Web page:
Criminology (from Latin , "accusation", and Ancient Greek , ''-logia'', from λόγος ''logos'' meaning: "word, reason") is the study of crime and deviant behaviour. Criminology is an interdisciplinary field in both the behavioural and social sciences, which draws primarily upon the research of sociologists, political scientists, economists, psychologists, philosophers, psychiatrists, social workers, biologists, social anthropologists, as well as scholars of law. Criminologists are the people working and researching the study of crime and society's response to crime. Some criminologists examine behavioral patterns of possible criminals. Generally, criminologists conduct research and investigations, developing theories and analyzing empirical patterns. The interests of criminologists include the study of nature of crime and criminals, origins of criminal law, etiology of crime, social reaction to crime, and the functioning of law enforcement agencies and the penal in ...
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Nancy Rodriguez (criminologist)
Nancy Rodriguez (born June 6, 1970) is an American criminologist and professor in the School of Social Ecology at the University of California, Irvine. Her research focuses on substance abuse, juvenile court decision-making, and sentencing policies. She previously taught in the School of Criminology and Criminal Justice at Arizona State University from 1998 to 2015. She was the director of the National Institute of Justice (NIJ) from February 9, 2015, to January 13, 2017. She was originally nominated to direct the NIJ in 2014 by then-president of the United States Barack Obama. Biography Rodriguez received her B.A. in criminal justice from Sam Houston State University in 1992 and her Ph.D. in political science from Washington State University in 1998. She joined the faculty of ASU in 1998. She has received multiple awards, including the Coramae Richey Mann Award from the American Society of Criminology and the W.E.B. DuBois William Edward Burghardt Du Bois ( ; February ...
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Greg Ridgeway
Gregory Kirk Ridgeway (born 1973) is professor of criminology and statistics at the University of Pennsylvania, where he is also chair of the Department of Criminology. Education Ridgeway received his B.S. from California Polytechnic State University in 1995 and his M.S. and Ph.D. from the University of Washington in 1997 and 1999, respectively. All three of his degrees are in statistics. His Ph.D. thesis was entitled "Generalization of boosting algorithms and applications of Bayesian inference for massive datasets". Career Early in his career, Ridgeway worked at the RAND Corporation, where he served as the director of the Safety and Justice Program from 2009 to 2012, and of the Center for Quality Policing from 2008 to 2012. He later served as the acting director of the National Institute of Justice for 19 months before joining the University of Pennsylvania in August 2014. In January 2021, he was named the co-editor-in-chief of the ''Journal of Quantitative Criminology''. Resea ...
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John H
John is a common English name and surname: * John (given name) * John (surname) John may also refer to: New Testament Works * Gospel of John, a title often shortened to John * First Epistle of John, often shortened to 1 John * Second Epistle of John, often shortened to 2 John * Third Epistle of John, often shortened to 3 John People * John the Baptist (died c. AD 30), regarded as a prophet and the forerunner of Jesus Christ * John the Apostle (lived c. AD 30), one of the twelve apostles of Jesus * John the Evangelist, assigned author of the Fourth Gospel, once identified with the Apostle * John of Patmos, also known as John the Divine or John the Revelator, the author of the Book of Revelation, once identified with the Apostle * John the Presbyter, a figure either identified with or distinguished from the Apostle, the Evangelist and John of Patmos Other people with the given name Religious figures * John, father of Andrew the Apostle and Saint Peter * Pope John ...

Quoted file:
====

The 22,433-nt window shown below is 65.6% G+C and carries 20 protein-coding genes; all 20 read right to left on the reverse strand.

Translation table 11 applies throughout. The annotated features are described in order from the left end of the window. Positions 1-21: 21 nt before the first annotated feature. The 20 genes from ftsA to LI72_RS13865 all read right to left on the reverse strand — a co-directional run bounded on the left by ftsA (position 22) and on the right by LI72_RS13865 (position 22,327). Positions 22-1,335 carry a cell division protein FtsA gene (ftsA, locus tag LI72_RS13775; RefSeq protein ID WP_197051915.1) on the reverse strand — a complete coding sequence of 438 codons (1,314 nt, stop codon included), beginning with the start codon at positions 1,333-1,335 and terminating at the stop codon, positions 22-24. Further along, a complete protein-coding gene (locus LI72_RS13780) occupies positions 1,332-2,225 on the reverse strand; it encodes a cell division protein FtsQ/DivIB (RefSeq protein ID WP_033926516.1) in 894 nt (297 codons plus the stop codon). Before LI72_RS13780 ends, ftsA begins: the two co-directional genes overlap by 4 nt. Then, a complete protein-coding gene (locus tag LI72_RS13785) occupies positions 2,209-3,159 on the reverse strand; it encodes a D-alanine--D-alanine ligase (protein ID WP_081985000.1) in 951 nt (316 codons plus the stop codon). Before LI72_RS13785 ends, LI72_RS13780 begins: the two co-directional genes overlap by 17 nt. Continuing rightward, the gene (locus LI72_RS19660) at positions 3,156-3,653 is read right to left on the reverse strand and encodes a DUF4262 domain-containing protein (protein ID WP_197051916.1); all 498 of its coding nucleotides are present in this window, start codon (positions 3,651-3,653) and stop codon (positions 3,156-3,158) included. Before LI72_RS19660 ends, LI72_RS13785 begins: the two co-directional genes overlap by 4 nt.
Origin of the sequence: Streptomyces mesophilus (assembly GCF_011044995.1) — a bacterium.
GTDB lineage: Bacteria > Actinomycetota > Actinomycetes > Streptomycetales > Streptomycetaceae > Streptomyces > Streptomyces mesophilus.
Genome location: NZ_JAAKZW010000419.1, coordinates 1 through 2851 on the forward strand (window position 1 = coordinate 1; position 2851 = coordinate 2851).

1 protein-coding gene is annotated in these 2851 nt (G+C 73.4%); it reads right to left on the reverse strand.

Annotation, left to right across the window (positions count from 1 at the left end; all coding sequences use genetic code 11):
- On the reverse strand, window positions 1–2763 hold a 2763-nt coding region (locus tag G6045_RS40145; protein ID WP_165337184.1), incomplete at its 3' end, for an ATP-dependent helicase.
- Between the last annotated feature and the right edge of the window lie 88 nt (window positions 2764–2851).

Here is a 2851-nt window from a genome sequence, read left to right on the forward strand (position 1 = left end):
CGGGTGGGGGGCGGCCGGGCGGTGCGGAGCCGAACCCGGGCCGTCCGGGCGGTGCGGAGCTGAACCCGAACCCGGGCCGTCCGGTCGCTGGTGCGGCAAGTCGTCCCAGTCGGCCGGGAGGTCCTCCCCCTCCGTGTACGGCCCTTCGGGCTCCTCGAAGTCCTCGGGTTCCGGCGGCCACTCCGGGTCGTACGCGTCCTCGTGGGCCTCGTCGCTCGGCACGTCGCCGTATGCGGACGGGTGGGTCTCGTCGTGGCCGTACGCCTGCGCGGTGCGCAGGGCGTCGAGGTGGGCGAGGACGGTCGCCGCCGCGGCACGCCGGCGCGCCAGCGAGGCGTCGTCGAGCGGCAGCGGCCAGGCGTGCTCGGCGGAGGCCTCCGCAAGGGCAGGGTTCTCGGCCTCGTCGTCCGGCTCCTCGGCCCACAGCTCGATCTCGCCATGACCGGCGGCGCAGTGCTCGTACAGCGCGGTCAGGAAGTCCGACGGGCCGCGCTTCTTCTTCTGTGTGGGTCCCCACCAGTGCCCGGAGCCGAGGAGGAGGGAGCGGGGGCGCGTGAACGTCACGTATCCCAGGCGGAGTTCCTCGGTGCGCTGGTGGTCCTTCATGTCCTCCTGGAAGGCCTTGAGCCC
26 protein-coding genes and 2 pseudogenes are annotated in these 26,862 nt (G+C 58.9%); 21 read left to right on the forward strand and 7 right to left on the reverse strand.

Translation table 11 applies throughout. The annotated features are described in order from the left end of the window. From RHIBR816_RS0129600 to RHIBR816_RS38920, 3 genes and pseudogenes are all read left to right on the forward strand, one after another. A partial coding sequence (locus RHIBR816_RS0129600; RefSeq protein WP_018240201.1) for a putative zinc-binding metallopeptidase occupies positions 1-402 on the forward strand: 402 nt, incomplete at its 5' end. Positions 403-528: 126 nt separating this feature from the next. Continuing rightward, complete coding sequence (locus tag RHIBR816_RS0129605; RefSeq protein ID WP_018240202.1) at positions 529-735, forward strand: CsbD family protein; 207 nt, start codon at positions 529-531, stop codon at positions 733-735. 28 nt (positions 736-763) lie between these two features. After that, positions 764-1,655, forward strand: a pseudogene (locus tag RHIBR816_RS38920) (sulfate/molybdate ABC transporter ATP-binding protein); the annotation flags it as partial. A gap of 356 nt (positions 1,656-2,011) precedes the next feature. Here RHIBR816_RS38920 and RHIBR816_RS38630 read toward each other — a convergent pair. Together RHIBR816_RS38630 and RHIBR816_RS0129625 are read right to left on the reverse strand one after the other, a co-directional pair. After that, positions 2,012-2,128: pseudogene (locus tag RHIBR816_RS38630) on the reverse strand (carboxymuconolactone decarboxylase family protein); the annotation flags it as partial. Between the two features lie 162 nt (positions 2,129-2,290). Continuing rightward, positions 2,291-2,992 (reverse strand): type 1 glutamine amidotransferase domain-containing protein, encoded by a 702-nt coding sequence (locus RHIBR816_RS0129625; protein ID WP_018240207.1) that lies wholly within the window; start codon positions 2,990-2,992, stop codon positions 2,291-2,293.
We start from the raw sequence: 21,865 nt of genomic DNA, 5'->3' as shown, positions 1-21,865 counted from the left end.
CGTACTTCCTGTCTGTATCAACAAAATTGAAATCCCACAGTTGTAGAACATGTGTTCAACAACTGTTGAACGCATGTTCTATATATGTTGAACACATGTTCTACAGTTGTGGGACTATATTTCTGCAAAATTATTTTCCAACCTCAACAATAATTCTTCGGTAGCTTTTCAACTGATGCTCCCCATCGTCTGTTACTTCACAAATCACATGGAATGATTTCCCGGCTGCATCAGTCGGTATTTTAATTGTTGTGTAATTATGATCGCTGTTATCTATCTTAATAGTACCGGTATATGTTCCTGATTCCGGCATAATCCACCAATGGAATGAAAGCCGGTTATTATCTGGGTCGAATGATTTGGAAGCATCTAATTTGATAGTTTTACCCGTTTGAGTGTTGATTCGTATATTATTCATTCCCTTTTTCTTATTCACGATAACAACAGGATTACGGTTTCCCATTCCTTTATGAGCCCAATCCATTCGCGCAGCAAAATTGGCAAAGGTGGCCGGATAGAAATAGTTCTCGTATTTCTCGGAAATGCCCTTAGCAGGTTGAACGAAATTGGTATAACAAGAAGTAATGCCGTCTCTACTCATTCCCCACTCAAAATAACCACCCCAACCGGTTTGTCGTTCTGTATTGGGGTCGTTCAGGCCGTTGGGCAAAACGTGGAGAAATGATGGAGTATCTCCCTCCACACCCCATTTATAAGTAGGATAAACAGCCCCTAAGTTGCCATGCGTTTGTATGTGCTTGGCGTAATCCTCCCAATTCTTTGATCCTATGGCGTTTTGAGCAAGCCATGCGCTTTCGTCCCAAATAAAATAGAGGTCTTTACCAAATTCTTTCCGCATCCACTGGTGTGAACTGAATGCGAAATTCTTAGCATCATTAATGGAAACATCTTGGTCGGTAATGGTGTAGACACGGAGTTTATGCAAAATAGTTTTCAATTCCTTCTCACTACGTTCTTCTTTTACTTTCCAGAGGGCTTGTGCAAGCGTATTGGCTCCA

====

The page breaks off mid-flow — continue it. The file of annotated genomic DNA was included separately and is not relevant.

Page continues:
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Jeremy Travis
Jeremy Travis (born July 31, 1948) is an American academic administrator who served as the fourth president of John Jay College of Criminal Justice, a senior college of the City University of New York, starting on August 16, 2004. On October 25, 2016, Travis announced that he would step down from his position as president the next year. In August 2017, he joined the Arnold Ventures LLC as Senior Vice President of Criminal Justice. Education Travis received his B.A., ''cum laude'', in American Studies from Yale College in 1970, and was the recipient of the C. Douglas Green Memorial Prize in History and the Saybrook Fellows Prize. He received his M.P.A. from New York University's Robert F. Wagner School of Public Service in 1977, and his J.D. from New York University School of Law in 1982. He was elected to the Order of the Coif, and was a member of the New York University Law Review. He was also the recipient of the John Norton Pomeroy Prize for academic achievement and the Arthu ...
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Charles B DeWitt
Charles B. DeWitt, is an American government official who served at the White House Office and the United States Department of Justice. DeWitt served as Director of the National Institute of Justice from 1990 to 1993. Education A native of California, DeWitt studied criminology at Oxford and University of Cambridge and is a graduate of Stanford University. He rose from deputy sheriff to Director of the Justice Division for Santa Clara County, leaving his post in 1984 to become a Fellow at the Department of Justice, where he was responsible for corrections and law enforcement programs. Career White House DeWitt was assigned by the Department of Justice to the White House, where he was responsible for a classified task force report on border security to enhance coordination between domestic policy and national security agencies. He was appointed by the White House to serve as Director of Border Security. DeWitt also worked with the United States Domestic Policy Council, and ...
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Ralph Siu
Ralph Gun Hoy Siu (1917 – December 29, 1998) was an American scholar, military and civil servant, and author. Siu served as the first Director of the National Institute of Justice from 1968 to 1969. Early life and education Siu was born in Honolulu, Hawaii in 1917. Siu obtained his bachelor's degree in chemistry and master's degree in plant physiology. from the University of Hawaii. He then earned a Ph.D in bio-organic chemistry from the California Institute of Technology. Career After earning his Ph.D, Siu joined the Quartermaster Corps and headed a team of researchers that developed new fabrics, clothing and equipment for jungle use. As the Quartermaster Corps’ Director of Laboratories and Chief Scientific and Technical Director for more than a decade (1948–1962), Siu led numerous projects, including pioneer efforts on food irradiation – a key component of President Dwight D. Eisenhower’s Atoms for Peace program. In 1961, he received the National Career Civil Serv ...